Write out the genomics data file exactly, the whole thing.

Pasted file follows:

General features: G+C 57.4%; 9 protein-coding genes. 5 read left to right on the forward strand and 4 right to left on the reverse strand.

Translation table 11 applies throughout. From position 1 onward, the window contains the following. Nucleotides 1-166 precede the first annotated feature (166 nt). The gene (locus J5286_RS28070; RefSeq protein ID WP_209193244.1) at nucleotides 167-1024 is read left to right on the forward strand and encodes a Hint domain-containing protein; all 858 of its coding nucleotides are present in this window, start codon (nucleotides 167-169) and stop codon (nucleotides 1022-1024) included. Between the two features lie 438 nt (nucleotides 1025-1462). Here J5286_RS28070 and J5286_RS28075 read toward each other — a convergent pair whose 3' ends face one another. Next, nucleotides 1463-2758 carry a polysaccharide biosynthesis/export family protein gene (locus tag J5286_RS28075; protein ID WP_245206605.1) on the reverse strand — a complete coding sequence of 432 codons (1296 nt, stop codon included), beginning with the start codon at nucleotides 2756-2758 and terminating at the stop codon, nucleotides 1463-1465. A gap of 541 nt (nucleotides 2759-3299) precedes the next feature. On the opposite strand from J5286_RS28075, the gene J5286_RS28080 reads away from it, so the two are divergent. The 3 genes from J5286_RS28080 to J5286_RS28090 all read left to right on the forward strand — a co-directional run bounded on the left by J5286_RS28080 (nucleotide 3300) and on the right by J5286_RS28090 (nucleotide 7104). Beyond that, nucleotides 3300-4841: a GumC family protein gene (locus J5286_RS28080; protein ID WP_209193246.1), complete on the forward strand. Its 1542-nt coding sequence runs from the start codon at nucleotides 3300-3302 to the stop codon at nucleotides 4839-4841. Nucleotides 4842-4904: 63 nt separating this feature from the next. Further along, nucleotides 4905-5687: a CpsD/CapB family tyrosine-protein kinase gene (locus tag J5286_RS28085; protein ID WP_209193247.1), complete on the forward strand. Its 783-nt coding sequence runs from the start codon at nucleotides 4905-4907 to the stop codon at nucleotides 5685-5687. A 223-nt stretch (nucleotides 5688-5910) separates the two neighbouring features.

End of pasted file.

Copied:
General features: G+C 57.4%; 9 protein-coding genes. 5 read left to right on the forward strand and 4 right to left on the reverse strand.

Translation table 11 applies throughout. From position 1 onward, the window contains the following. Nucleotides 1-166 precede the first annotated feature (166 nt). The gene (locus J5286_RS28070; RefSeq protein ID WP_209193244.1) at nucleotides 167-1024 is read left to right on the forward strand and encodes a Hint domain-containing protein; all 858 of its coding nucleotides are present in this window, start codon (nucleotides 167-169) and stop codon (nucleotides 1022-1024) included. Between the two features lie 438 nt (nucleotides 1025-1462). Here J5286_RS28070 and J5286_RS28075 read toward each other — a convergent pair whose 3' ends face one another. Next, nucleotides 1463-2758 carry a polysaccharide biosynthesis/export family protein gene (locus tag J5286_RS28075; protein ID WP_245206605.1) on the reverse strand — a complete coding sequence of 432 codons (1296 nt, stop codon included), beginning with the start codon at nucleotides 2756-2758 and terminating at the stop codon, nucleotides 1463-1465. A gap of 541 nt (nucleotides 2759-3299) precedes the next feature. On the opposite strand from J5286_RS28075, the gene J5286_RS28080 reads away from it, so the two are divergent. The 3 genes from J5286_RS28080 to J5286_RS28090 all read left to right on the forward strand — a co-directional run bounded on the left by J5286_RS28080 (nucleotide 3300) and on the right by J5286_RS28090 (nucleotide 7104). Beyond that, nucleotides 3300-4841: a GumC family protein gene (locus J5286_RS28080; protein ID WP_209193246.1), complete on the forward strand. Its 1542-nt coding sequence runs from the start codon at nucleotides 3300-3302 to the stop codon at nucleotides 4839-4841. Nucleotides 4842-4904: 63 nt separating this feature from the next. Further along, nucleotides 4905-5687: a CpsD/CapB family tyrosine-protein kinase gene (locus tag J5286_RS28085; protein ID WP_209193247.1), complete on the forward strand. Its 783-nt coding sequence runs from the start codon at nucleotides 4905-4907 to the stop codon at nucleotides 5685-5687. A 223-nt stretch (nucleotides 5688-5910) separates the two neighbouring features.